Henry IV of France
Henry IV, known by the epithet Good King Henry, was King of Navarre from 1572 to 1610 and King of France from 1589 to 1610. He was the first French monarch of the House of Bourbon, baptised as a Catholic but raised in the Protestant faith by his mother Jeanne dAlbret, Queen of Navarre, he inherited the throne of Navarre in 1572 on the death of his mother. As a Huguenot, Henry was involved in the French Wars of Religion, barely escaping assassination in the St. Bartholomews Day massacre, and led Protestant forces against the royal army. Henry, as Head of the House of Bourbon, was a direct descendant of Louis IX of France. Upon the death of his brother-in-law and distant cousin Henry III of France in 1589 and he initially kept the Protestant faith and had to fight against the Catholic League, which denied that he could wear Frances crown as a Protestant. To obtain mastery over his kingdom, after four years of stalemate, as a pragmatic politician, he displayed an unusual religious tolerance for the era.
Notably, he promulgated the Edict of Nantes, which guaranteed religious liberties to Protestants and he was assassinated in 1610 by François Ravaillac, a fanatical Catholic, and was succeeded by his son Louis XIII. Considered a usurper by some Catholics and a traitor by some Protestants, an unpopular king immediately after his accession, Henrys popularity greatly improved after his death, in light of repeated victories over his enemies and his conversion to Catholicism. The Good King Henry was remembered for his geniality and his concern about the welfare of his subjects. He was celebrated in the popular song Vive le roi Henri, Henry was born in Pau, the capital of the joint Kingdom of Navarre with the sovereign principality of Béarn. His parents were Queen Joan III of Navarre and her consort, Antoine de Bourbon, Duke of Vendôme, although baptised as a Roman Catholic, Henry was raised as a Protestant by his mother, who had declared Calvinism the religion of Navarre. As a teenager, Henry joined the Huguenot forces in the French Wars of Religion, on 9 June 1572, upon his mothers death, he became King of Navarre.
At Queen Joans death, it was arranged for Henry to marry Margaret of Valois, daughter of Henry II, the wedding took place in Paris on 18 August 1572 on the parvis of Notre Dame Cathedral. On 24 August, the Saint Bartholomews Day Massacre began in Paris, several thousand Protestants who had come to Paris for Henrys wedding were killed, as well as thousands more throughout the country in the days that followed. Henry narrowly escaped death thanks to the help of his wife and he was made to live at the court of France, but he escaped in early 1576. On 5 February of that year, he formally abjured Catholicism at Tours and he named his 16-year-old sister, Catherine de Bourbon, regent of Béarn. Catherine held the regency for nearly thirty years, Henry became heir presumptive to the French throne in 1584 upon the death of Francis, Duke of Anjou and heir to the Catholic Henry III, who had succeeded Charles IX in 1574. Because Henry of Navarre was the senior agnatic descendant of King Louis IX, King Henry III had no choice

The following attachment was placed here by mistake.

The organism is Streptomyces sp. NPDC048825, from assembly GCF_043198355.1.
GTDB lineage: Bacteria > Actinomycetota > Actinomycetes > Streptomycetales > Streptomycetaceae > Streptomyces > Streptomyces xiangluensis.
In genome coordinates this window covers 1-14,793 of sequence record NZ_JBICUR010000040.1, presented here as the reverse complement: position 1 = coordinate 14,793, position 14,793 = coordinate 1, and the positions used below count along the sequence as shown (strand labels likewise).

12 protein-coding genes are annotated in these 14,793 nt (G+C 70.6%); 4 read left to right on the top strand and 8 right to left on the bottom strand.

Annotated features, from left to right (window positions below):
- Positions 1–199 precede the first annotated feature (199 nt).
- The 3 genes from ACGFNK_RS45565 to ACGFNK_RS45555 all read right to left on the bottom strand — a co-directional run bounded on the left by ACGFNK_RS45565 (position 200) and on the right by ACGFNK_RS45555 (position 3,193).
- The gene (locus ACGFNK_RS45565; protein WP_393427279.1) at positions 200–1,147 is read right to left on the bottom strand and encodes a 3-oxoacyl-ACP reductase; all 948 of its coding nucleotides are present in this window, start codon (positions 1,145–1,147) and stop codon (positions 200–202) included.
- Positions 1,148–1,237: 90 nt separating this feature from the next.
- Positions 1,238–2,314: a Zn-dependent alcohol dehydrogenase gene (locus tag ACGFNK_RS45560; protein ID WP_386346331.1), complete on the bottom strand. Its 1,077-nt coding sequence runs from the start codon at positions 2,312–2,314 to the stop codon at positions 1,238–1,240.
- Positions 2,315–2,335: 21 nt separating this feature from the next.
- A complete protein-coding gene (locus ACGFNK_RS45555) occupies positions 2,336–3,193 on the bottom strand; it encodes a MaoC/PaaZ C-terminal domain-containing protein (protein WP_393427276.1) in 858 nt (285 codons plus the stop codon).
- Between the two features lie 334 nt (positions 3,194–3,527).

Louis Alphonse, Duke of Anjou
Louis Alphonse of Bourbon, Duke of Anjou is a member of the Royal House of Bourbon, and one of the current pretenders to the defunct French throne as Louis XX. He is related to the British royal family, being the grandson of Queen Victoria of England. Louis Alphonse is a great-grandson of King Alfonso XIII of Spain, through his mother, he is a great-grandson of Spains former dictator General Francisco Franco. Louis Alphonse was born in Madrid, the son of Alfonso de Borbón, Duke of Anjou and Cádiz. Alfonso was at time the dauphin according to those who supported the claim of his father, Infante Jaime. On 20 March 1975, the Infante Jaime died, Alfonso asserted his claim to be both Head of the House of Bourbon and Legitimist claimant to the throne of France. As such, he took the title Duke of Anjou, Louis Alphonses parents separated in 1982, and their Catholic marriage was annulled in 1986. From that date Louis Alphonse was recognised as the apparent to his father by the Legitimists. As such, he was given the additional title Duke of Bourbon on 27 September 1984 by his father, on 30 January 1989, his father died in a skiing accident near Vail, Colorado.
Later, in 1994 Louis Alphonse would receive 150 million pesetas following a lawsuit against Vail Associated, Louis Alphonse was recognised by some members of the Capetian dynasty as Chef de la Maison de Bourbon and took the title Duke of Anjou, but not his fathers Spanish dukedom. He is considered the rightful pretender to the French throne by adherents of the Legitimist movement, louis’ father was elected by the French Society of the Cincinnati to be the representative of Louis XVI. On 16 June 1994, Louis Alphonse was elected to succeed his father as the representative of Louis XVI, in accordance to the statutes of this society, he represents the French king by order of succession as the eldest male of the senior collateral line. In addition to his Spanish citizenship, Louis Alphonse acquired French nationality through his grandmother, Emmanuelle de Dampierre. He attended the Lycée Français de Madrid, obtaining his COU in June 1992 and he worked several years for BNP Paribas, a French bank in Madrid.